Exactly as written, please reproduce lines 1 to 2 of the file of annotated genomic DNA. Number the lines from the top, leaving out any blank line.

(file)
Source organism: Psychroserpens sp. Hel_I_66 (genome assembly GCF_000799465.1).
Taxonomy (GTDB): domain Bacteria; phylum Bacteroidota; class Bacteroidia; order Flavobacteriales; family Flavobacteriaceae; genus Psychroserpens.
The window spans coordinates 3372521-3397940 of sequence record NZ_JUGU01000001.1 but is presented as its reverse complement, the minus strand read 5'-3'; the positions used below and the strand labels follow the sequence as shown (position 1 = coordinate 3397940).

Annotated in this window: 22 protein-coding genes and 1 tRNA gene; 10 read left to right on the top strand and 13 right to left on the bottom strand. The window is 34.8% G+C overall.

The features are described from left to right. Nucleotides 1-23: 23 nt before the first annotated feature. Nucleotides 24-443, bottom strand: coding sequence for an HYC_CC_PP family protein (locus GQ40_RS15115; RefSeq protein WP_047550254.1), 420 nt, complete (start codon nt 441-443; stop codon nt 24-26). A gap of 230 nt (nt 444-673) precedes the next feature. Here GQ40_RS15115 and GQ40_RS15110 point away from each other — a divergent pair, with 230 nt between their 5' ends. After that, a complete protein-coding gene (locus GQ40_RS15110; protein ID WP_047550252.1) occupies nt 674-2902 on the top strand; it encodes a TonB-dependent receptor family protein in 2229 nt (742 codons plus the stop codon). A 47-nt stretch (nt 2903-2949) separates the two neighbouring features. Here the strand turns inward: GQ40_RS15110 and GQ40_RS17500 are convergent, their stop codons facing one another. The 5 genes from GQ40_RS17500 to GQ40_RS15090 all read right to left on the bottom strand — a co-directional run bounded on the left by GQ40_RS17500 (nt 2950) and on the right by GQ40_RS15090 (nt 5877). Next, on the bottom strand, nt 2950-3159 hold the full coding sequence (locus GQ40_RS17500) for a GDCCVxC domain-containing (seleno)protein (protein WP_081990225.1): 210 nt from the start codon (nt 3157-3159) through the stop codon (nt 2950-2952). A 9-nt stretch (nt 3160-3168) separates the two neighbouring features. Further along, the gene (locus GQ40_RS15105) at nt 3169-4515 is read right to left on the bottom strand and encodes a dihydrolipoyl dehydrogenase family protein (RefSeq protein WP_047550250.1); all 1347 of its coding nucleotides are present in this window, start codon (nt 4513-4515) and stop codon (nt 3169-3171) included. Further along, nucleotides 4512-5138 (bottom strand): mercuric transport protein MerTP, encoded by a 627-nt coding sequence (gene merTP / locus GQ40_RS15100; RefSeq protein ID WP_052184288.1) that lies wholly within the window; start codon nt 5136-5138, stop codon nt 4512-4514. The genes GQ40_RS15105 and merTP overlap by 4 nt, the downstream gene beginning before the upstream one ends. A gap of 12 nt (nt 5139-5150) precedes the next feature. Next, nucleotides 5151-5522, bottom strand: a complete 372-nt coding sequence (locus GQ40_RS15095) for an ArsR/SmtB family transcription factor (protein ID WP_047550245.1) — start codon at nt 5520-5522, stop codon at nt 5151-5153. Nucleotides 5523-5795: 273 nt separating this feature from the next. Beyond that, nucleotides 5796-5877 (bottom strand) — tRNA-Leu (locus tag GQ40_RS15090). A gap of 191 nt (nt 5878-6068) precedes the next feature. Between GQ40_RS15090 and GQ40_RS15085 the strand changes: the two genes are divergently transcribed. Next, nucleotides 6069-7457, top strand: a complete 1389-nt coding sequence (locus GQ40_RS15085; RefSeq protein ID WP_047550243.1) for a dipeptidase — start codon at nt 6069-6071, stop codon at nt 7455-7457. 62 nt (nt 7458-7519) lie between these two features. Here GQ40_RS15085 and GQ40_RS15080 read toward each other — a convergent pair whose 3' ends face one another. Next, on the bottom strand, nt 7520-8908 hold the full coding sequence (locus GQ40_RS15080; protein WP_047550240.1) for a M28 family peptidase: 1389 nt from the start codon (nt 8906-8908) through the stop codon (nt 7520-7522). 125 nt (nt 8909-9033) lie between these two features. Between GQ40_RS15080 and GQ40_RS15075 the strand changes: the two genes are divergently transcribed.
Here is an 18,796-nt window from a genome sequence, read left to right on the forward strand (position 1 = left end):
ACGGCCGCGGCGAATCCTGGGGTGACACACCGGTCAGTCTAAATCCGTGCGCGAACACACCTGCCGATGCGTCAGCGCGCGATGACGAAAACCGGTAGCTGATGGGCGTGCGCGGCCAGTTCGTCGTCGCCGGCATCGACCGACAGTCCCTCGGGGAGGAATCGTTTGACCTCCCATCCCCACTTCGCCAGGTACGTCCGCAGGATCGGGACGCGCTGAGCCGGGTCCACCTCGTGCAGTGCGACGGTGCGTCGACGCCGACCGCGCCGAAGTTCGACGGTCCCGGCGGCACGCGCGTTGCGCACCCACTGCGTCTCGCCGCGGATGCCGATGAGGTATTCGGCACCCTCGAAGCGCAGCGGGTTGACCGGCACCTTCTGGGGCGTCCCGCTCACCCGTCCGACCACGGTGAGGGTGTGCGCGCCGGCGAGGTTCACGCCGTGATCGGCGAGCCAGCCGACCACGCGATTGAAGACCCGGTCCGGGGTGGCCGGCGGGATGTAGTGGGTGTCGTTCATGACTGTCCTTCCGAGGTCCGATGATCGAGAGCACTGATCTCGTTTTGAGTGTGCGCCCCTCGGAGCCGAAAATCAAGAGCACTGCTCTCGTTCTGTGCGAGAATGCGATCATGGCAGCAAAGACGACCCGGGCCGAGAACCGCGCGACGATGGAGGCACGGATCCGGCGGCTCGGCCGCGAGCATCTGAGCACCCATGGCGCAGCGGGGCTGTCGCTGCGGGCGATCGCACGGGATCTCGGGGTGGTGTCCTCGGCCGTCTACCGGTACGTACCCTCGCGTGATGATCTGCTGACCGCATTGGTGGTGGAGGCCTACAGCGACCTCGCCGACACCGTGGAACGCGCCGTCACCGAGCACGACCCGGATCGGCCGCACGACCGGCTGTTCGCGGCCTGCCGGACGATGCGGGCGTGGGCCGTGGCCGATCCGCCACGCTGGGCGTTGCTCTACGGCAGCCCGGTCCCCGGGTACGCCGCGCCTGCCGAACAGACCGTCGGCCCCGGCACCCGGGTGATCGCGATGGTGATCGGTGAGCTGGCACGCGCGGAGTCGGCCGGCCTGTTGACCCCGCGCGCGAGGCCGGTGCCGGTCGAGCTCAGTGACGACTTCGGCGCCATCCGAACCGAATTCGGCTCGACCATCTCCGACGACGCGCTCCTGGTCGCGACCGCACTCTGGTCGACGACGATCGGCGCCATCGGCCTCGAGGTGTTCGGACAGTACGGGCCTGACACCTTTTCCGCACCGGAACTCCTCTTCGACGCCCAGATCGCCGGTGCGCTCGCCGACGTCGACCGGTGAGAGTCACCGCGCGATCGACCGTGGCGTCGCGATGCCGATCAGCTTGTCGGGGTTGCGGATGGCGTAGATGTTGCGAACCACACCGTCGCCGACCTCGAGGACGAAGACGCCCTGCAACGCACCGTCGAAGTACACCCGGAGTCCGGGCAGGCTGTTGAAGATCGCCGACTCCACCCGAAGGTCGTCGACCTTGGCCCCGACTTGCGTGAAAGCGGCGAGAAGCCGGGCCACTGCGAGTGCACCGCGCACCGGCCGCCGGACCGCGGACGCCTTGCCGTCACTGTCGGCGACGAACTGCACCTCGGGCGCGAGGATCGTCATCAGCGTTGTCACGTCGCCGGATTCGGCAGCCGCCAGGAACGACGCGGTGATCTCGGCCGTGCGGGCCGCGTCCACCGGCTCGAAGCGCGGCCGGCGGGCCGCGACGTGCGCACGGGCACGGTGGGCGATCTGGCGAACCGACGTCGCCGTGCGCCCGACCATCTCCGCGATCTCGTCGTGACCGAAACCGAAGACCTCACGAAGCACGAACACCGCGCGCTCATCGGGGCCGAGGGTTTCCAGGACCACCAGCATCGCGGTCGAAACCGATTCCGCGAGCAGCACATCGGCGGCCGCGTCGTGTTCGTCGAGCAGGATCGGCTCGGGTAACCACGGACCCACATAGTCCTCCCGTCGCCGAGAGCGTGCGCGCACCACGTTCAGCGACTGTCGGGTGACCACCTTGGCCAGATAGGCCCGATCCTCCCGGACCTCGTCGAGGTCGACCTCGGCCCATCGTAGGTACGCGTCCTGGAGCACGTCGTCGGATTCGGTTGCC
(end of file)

Source organism: Psychroserpens sp. Hel_I_66 (genome assembly GCF_000799465.1).
Taxonomy (GTDB): domain Bacteria; phylum Bacteroidota; class Bacteroidia; order Flavobacteriales; family Flavobacteriaceae; genus Psychroserpens.